Subscribe to Police militarisation
All over the world, police officers are looking more and more like soldiers. To help us understand this militarisation, War Resisters' International has developed a new web resource. We've researched how police forces are being militarised, drawn together the various trends we can see taking place, and illustrated all of this as a new online map. You can explore the resource here: www.wri-irg.org/police
In Canada, eleven indigenous Guatemalan women are in the process of taking a multinational mining company to court. The women allege that in 2007, police officers, soldiers, and private security personnel attacked their village of Lote Ocho, in eastern Guatemala, and burned dozens of homes in a bid to drive the community from their ancestral land.
After the military coup that ended the dictatorship of Alfredo Stroessner in February 1989, Paraguay went through a period of social and institutional demilitarisation. This process began early in the last decade of the last century and accelerated towards the end of that decade and the start of the next, its pace set by the national political context.
The central element of the project is one of reclamation: a restored and refitted Casspir vehicle, its surfaces covered in elaborate, brightly-coloured panels of glass beadwork arrayed in traditional patterns and completed by artisans from Zimbabwe and the Mpumalanga province of South Africa including women of the Ndebele tribe, known for their craftmanship.
The visible face of police militarisation is the use of militarised equipment and body armour; of sniper rifles and tanks facing down protesters in Ferguson, United States, and of heavily armoured vehicles patrolling the streets of the favelas of Rio de Janiero. But such conspicuous militarisation is merely a symptom – an end-product – of a militarised mindset that sees those being policed not as members of a community in need of protection but as a threat.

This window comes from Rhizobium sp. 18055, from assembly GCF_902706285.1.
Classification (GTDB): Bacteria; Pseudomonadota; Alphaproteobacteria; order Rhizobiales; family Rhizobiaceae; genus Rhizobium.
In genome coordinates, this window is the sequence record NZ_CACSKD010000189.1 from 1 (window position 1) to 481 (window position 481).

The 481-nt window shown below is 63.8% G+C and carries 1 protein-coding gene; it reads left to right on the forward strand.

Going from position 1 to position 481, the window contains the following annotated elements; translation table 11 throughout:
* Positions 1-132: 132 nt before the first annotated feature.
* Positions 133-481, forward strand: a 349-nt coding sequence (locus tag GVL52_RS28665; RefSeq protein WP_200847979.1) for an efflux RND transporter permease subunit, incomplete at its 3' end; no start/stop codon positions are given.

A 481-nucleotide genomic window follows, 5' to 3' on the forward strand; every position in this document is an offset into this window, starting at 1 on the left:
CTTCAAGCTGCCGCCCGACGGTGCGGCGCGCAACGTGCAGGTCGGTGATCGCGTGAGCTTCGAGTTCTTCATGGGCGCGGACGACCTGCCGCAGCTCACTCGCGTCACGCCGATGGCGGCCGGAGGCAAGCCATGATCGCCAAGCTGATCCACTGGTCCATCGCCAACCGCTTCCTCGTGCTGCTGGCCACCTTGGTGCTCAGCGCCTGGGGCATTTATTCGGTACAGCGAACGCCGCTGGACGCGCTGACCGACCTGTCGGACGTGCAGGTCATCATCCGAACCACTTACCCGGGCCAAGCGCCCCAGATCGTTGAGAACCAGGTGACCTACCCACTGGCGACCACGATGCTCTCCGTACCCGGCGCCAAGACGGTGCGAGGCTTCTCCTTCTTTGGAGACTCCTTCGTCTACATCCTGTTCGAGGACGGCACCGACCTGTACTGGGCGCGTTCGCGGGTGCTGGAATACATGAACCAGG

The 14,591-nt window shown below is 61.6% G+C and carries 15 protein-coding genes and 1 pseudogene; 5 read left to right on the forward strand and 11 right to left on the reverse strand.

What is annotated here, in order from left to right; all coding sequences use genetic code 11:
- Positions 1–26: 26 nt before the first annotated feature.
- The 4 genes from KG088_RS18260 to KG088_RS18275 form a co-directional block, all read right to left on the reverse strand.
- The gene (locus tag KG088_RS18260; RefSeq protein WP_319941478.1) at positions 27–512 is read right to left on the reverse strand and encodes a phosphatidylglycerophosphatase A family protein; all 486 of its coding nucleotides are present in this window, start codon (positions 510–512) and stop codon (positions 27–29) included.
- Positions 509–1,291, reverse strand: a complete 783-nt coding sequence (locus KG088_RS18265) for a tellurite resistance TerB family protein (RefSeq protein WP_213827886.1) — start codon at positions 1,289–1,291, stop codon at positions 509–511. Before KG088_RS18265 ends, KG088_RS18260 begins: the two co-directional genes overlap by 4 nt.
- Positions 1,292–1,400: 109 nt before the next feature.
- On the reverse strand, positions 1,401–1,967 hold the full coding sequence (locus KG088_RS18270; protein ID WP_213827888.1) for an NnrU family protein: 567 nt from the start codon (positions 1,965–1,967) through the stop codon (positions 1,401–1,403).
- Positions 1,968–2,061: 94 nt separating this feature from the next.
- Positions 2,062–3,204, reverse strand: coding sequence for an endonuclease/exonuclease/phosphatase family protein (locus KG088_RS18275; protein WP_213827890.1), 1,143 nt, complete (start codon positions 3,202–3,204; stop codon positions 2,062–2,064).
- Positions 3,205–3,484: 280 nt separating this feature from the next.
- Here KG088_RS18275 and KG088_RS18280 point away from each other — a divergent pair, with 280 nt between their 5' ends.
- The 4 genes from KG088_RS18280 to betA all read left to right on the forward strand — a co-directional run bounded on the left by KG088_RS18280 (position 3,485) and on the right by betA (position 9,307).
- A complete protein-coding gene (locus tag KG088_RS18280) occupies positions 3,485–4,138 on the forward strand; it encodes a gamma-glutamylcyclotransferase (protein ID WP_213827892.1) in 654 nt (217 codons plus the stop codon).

In Buenaventura, right now, the way they are reacting to social protest is not just with the police. But also, according to the city's social movements, the Marine Corps, the navy and other special groups have also taken part.
In 1967, Los Angeles Police Department Inspector Daryl Gates came up with the concept of SWAT based on his experience policing Black uprisings such as the Watts Riots. The War on Drugs saw higher rates of lethal force as the government transferred military equipment to police departments—a transfer that was motivated out of the government’s fear of Black liberation and antiwar movements.
Militarism is much more than military institutions or people in uniform. The military sphere has to do with the lifestyles that people adopt, their way of seeing the world, of understanding social relationships or how effective a society can be.
Kenya’s police service is currently going through a reform based on recommendations made by the National Task Force on Police Reforms.
As a police force, the Civil Nuclear Constabulary (CNC) is unique in the way that it is organised and operates. It describes itself as an armed force.
Officers are known as ‘griffins’ because a griffin icon forms part of their logo.
The CNC was established in 2005, replacing the Atomic Energy Authority Constabulary which had been established in 1955.
Xstrata, a UK-registered company part of Glencore plc (an Anglo–Swiss commodity trading and mining company) is in court in London accused of hiring the Peruvian National Police (PNP) to oppress environmental protesters who were demonstrating against the Tintaya copper mine in a remote region of the Andes in 2012.
For decades, Kibbutz Beit Alfa has sold riot control vehicles to despotic regimes such as Pinochet’s Chile and Nkunrunziza’s Burundi.
Police militarisation country profiles